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Preface. 1950
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Back to previous page Record Number: 51630
Preface. 1950 Preface
by Robert A. Heinlein
published in:
The Man Who Sold the Moon
First Edition 1950.
Shasta Publishers.
Hardback in dust jacket.
Cover illustration by Hubert Rogers.
288 pages.
Price: $3.00.

Preface, prefatory remarks on the Future History series and the Future History Chart by Robert A. Heinlein, can be found on pages 15-17.

Reprinted in:

  • The Robert Heinlein Omnibus (1958)
  • A Robert Heinlein Omnibus (1966)
  • The Future History of Robert Heinlein: Volume I (2010)
The image opposite and the blurb below are from the 1955 printing of the Pan Books paperback edition. Cover illustration by Gerard Quinn.

Publisher’s Blurb – Lower Cover
THE MAN WHO SOLD THE MOON is by one of the few really outstanding current writers of "science fiction", Robert Heinlein. He has planned what he calls his "Future History" series, intending to write stories that will span the period from the present time to A.D. 2600. He has actually drawn up a chart of possible events, which is printed on pages 250-1 of this volume, the first in the series. There are six stories here, covering the latter half of the twentieth century. In Life-line Dr. Pinero discovers how to foretell death-dates, but cannot change the inevitable. Let There Be Light tells of the invention of a cheap way of lighting and the problems it creates. Power from the Sun for a few men, or for all men? The Roads Must Roll is a startling picture of the mechanized roads of the future, rolling along at 100 m.p.h. like conveyor-belts. But the men who make the roads roll can also make them stop. We learn here what occurs when technicians in revolt start to close down the roads. Blow-ups Happen describes the grim consequences of a single mistake in the operation of an atomic power-plant. The title-story, longer than the rest, excitingly tells of Harriman, a hard-headed business-man, and a pioneering adventure to the Moon, while Requiem is another episode in Harriman’s career.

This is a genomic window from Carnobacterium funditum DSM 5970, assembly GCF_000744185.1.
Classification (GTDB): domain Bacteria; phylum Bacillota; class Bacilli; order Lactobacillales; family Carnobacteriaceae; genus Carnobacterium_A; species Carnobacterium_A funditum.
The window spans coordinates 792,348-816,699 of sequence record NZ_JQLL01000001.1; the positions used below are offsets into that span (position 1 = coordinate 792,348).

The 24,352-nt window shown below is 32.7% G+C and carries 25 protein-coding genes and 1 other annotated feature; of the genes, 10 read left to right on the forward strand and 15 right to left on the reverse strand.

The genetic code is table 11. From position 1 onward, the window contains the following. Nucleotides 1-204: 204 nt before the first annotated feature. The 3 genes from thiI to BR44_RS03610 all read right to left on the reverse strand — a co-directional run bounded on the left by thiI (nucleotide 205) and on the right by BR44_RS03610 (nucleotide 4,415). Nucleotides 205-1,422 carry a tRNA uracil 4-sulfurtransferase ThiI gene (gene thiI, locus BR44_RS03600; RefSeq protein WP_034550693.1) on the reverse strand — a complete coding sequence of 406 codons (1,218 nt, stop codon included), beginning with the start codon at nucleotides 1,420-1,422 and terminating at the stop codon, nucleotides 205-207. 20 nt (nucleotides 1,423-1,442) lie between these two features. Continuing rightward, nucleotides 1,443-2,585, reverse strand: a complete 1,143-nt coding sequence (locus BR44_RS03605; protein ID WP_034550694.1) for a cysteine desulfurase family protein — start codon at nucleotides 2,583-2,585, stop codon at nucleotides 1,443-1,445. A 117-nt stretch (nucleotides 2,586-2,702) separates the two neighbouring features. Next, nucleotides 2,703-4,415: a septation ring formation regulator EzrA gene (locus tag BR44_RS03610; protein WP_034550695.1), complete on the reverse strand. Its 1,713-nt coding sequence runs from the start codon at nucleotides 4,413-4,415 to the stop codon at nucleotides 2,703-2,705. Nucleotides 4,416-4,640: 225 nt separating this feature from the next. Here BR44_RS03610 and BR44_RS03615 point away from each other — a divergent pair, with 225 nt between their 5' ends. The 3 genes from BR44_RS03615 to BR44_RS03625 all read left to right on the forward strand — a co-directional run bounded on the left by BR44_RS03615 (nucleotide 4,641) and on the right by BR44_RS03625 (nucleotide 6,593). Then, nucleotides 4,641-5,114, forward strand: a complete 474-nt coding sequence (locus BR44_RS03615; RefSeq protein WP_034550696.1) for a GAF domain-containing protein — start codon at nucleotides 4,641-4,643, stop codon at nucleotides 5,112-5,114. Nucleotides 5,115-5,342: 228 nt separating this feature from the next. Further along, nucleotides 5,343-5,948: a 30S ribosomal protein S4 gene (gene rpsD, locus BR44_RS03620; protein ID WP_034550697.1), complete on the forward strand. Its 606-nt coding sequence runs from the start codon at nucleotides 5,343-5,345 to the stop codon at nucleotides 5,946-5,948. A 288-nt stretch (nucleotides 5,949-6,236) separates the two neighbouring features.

Robert Heinlein did not begin writing science fiction until 1939, when he achieved instant success in this field. He has considerable knowledge of several branches of science, though he is by early training an engineer. He was Technical Director of the film Destination Moon, made from one of his own stories a few years ago. His present residence in Colorado Springs was entirely designed by himself and is called "the perfect servantless house"; it contains a great many Heinlein-invented gadgets.

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